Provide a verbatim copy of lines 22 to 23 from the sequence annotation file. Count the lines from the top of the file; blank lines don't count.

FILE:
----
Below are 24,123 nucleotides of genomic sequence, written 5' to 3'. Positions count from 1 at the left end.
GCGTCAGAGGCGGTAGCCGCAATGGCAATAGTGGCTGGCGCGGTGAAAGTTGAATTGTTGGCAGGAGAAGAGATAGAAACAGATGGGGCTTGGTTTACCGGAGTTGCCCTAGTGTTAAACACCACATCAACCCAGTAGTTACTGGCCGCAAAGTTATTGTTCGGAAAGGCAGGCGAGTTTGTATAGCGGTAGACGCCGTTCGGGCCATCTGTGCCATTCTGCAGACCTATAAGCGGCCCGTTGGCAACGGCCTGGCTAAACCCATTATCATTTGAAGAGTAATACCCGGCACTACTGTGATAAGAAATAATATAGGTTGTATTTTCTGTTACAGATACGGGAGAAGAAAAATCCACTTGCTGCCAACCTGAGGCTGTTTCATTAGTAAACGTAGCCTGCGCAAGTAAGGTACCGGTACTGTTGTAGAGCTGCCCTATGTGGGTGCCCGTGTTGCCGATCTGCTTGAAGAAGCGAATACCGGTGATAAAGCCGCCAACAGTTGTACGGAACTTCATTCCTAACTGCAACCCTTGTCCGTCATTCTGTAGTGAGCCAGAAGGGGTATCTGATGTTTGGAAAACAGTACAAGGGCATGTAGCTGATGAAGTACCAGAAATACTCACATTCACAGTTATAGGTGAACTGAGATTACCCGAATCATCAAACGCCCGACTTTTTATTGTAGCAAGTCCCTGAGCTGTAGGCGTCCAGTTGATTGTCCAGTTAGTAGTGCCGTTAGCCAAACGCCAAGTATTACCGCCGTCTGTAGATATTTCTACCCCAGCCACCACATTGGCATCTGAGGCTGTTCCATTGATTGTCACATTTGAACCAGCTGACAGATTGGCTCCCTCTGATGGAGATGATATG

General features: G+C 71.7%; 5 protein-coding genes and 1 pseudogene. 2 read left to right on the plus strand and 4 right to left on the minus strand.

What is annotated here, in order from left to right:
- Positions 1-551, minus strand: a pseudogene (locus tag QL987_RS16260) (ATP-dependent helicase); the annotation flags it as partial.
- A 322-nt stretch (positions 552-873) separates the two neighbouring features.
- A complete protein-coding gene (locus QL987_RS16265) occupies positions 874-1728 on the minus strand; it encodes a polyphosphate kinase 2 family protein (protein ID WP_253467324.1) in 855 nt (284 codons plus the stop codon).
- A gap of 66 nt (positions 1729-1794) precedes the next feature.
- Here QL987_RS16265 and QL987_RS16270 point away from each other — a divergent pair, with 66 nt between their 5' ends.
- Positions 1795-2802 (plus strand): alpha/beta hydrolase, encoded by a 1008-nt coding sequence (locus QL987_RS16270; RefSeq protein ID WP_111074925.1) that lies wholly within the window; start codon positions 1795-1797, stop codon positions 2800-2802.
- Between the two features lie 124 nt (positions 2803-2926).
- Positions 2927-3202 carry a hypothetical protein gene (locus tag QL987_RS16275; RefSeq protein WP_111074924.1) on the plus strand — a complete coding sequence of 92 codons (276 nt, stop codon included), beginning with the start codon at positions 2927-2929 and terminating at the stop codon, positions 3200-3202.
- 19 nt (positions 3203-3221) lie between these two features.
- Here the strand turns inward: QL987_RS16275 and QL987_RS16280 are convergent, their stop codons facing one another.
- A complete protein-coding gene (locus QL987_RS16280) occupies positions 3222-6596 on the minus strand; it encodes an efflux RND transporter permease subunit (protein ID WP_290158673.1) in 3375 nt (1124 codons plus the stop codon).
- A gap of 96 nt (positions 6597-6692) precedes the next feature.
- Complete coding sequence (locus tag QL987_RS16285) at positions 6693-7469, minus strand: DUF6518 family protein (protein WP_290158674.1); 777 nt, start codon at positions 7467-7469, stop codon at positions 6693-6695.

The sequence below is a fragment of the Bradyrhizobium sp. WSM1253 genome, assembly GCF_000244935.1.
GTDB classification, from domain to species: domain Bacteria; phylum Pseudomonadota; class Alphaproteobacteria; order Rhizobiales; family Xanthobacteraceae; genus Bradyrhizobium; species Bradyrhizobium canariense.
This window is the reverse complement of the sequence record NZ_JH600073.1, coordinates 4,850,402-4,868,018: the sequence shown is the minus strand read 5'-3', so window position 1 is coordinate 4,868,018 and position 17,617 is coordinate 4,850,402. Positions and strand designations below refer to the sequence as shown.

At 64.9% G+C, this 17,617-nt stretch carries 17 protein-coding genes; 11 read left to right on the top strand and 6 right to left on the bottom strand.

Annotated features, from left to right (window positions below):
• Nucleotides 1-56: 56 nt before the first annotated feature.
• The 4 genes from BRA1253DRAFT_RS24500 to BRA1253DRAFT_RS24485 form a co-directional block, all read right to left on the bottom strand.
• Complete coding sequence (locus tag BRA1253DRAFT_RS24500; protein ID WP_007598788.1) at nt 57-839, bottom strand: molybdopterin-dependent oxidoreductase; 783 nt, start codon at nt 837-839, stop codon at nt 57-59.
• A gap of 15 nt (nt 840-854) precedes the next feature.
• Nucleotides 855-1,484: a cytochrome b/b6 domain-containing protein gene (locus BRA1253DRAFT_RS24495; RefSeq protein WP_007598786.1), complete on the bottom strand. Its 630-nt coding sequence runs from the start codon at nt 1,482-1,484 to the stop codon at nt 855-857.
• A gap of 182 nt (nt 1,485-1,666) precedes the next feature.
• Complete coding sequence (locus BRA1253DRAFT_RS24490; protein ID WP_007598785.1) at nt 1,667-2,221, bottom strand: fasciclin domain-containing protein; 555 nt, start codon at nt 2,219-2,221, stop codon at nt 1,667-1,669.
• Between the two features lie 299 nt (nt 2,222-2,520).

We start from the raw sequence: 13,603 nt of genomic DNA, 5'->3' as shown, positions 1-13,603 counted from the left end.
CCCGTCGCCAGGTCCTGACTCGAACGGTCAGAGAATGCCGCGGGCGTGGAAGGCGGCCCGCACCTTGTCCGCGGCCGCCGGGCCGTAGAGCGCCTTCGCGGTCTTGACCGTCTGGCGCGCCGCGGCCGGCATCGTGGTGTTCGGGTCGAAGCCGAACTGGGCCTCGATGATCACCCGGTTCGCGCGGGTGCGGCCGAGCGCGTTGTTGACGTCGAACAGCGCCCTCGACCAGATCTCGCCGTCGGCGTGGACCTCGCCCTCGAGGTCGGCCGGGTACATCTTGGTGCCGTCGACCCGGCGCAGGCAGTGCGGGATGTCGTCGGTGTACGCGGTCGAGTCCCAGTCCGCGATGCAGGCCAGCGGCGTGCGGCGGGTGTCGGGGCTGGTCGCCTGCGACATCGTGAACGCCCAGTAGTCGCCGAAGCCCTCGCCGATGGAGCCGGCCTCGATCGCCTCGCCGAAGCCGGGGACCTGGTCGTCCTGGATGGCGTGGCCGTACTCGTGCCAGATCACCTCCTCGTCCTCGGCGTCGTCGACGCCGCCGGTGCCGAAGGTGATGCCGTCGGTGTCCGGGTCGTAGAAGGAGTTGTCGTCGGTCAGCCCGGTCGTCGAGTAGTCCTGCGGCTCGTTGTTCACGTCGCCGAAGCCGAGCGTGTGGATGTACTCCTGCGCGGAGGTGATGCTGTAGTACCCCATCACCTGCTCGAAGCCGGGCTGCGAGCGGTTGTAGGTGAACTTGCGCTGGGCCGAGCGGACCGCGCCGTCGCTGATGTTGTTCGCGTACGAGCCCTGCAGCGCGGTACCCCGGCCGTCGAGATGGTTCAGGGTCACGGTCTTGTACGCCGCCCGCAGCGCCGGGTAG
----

Annotated features, from left to right (window positions below):
• Nucleotides 1-56: 56 nt before the first annotated feature.